The recent College Park study that examined politicians' use of Twitter really wasn't a surprise. Yes, many politicians use it to puff up their image. They don't respond to their "friends" on the social networking site; instead they tout their latest grocery store run or gym workout. Sometimes, they may even ignore their Twitter duties for days on end.

What's that, you say? Members of Congress use and misuse Twitter in much the same way their constituents do? Interesting...


Don't get me wrong, it is aggravating that our elected officials aren't always using this social tool as a new way to connect with the people they represent. But I wouldn't mind knowing when Senator Barbara Mikulski is going to be on CNN next, or an interview Rep. Elijah Cummings had on NPR. These people represent us, and we should care about what they're saying. It's self-interested, but it's also important.

And that isn't to say that there aren't good political twitizens out there who are expanding their outreach through the site.

One of my favorite politicians to follow is Sen. Claire McCaskill, a Democrat from Missouri. Sure -- as the article points out -- she talks about her trip to Target. But she does it in response to a constituent's question. As well as being responsive, she'll often update the Twitterverse on how she's voted on an issue, what her expectations are for bills in Congress ("Now is the starting gate, not the finish line for health ins reform. Hard work remains. I'm betting we don't get done til Rudolph ready to fly," being one of her latest tweets), and her appearances around the state so that you can go and speak to her in person.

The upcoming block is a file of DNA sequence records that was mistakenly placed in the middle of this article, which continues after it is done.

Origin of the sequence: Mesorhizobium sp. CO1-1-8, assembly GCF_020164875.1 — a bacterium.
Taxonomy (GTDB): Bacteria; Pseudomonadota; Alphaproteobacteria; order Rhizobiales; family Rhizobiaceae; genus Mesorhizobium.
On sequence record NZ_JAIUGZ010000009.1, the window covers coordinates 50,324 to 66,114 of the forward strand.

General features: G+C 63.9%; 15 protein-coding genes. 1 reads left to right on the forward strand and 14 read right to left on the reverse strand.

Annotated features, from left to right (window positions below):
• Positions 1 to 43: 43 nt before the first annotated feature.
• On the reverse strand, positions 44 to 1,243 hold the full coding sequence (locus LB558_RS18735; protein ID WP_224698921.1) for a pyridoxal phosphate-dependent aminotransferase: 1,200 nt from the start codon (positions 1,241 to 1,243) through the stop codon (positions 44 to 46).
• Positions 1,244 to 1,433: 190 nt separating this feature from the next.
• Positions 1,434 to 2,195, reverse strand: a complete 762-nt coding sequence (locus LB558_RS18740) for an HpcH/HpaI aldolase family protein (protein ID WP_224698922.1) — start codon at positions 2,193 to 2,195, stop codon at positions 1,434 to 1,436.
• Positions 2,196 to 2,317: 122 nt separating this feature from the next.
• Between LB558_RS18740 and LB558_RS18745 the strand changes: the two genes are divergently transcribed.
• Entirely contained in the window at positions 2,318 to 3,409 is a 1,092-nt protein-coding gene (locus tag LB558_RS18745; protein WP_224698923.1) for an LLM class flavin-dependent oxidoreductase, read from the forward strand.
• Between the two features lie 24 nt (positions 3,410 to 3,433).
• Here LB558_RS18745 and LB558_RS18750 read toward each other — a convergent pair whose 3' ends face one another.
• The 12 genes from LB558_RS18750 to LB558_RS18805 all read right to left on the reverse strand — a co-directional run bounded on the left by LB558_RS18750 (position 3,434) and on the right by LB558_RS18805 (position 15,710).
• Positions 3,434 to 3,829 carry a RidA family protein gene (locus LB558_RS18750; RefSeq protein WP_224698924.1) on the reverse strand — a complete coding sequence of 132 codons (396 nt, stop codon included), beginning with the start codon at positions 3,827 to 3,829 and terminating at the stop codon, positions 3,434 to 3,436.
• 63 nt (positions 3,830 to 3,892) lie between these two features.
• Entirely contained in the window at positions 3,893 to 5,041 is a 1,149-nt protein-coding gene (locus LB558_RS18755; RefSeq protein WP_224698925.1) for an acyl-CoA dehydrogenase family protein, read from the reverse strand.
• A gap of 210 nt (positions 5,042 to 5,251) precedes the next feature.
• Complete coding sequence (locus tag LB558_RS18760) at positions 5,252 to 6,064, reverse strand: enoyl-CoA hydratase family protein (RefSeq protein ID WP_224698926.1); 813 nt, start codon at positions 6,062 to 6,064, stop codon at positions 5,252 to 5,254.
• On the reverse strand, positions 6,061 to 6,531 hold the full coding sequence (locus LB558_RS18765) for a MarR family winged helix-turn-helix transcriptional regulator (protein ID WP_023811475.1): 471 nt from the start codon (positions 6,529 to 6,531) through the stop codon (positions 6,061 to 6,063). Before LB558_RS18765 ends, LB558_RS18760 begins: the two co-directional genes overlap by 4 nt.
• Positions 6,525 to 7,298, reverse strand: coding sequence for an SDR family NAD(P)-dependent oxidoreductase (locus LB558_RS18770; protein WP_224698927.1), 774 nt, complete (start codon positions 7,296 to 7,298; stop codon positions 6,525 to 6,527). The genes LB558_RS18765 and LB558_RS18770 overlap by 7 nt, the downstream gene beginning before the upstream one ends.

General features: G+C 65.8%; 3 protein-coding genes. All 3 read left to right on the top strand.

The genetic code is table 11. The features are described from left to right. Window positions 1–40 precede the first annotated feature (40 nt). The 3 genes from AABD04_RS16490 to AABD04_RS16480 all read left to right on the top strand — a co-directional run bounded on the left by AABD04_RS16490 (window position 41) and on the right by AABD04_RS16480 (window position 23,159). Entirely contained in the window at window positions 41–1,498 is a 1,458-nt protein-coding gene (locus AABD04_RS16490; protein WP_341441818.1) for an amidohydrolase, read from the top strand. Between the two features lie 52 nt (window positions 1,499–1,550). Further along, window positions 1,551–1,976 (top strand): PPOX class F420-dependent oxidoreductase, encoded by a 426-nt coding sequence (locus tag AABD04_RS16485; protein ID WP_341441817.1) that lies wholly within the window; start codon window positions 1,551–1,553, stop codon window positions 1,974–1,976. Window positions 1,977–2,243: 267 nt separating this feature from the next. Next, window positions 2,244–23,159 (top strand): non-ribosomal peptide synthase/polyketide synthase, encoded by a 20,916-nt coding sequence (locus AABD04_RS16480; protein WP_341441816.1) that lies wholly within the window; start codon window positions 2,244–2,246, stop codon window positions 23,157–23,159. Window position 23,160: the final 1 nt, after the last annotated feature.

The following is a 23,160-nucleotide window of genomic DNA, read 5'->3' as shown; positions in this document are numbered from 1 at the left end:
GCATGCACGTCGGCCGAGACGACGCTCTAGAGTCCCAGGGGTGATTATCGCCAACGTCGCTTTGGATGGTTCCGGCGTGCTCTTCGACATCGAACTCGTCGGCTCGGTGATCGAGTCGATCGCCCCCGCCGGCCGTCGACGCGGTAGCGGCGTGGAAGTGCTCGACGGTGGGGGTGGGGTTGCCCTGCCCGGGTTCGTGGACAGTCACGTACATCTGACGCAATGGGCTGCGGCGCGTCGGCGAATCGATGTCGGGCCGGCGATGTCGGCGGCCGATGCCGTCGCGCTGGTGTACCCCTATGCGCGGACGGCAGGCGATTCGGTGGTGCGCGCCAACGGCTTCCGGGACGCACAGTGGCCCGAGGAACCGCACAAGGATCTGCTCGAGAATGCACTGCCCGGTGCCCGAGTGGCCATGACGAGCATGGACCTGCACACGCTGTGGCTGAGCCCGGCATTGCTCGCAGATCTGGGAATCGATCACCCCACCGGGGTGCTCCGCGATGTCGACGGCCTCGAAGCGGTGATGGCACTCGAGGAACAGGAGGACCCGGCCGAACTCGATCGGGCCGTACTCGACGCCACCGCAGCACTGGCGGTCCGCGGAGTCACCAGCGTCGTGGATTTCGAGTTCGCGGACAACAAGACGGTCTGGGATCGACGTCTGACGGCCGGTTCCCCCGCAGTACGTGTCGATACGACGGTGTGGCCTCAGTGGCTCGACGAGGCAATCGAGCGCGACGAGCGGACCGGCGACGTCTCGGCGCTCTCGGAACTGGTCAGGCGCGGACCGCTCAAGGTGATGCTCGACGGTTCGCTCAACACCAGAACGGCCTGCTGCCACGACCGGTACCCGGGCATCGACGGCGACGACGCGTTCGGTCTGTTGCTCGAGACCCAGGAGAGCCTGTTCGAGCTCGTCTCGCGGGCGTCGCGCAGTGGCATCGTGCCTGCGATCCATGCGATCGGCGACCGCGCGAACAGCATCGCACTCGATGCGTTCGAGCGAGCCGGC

Looking locally, Baltimore County Executive Jim Smith has used Twitter to help spread the word about new resources for his residents and articles that highlight happenings in the county (photo above). Following the water main break in Dundalk on Friday, Smith tweeted about Public Works crews who will be in the area to help with the cleanup effort, and how residents can aid in the process, as well as giving words of encouragement to those who have been affected.
(Baltimore Sun photo/Lloyd Fox)
None of this will change the world, but it may help a few Baltimore County residents who might not otherwise know about the African American Festival that was held earlier this month, or the school-based wellness center that just opened in their area.
The point is, politicians may not "get" Twitter yet, but that's not to say they aren't trying -- much like many of my own friends. Meanwhile, Twitter isn't for everyone; there may be some in Congress who will never bother visiting the site. But politicians shouldn't be harangued for trying new technologies and bungling in the beginning.
Instead, why don't we encourage their participation, and show them how they can use Twitter, Facebook and whatever comes next to better serve the people? Have you got a politician you follow, or would like to see have a better online presence? Now's the time to let them know.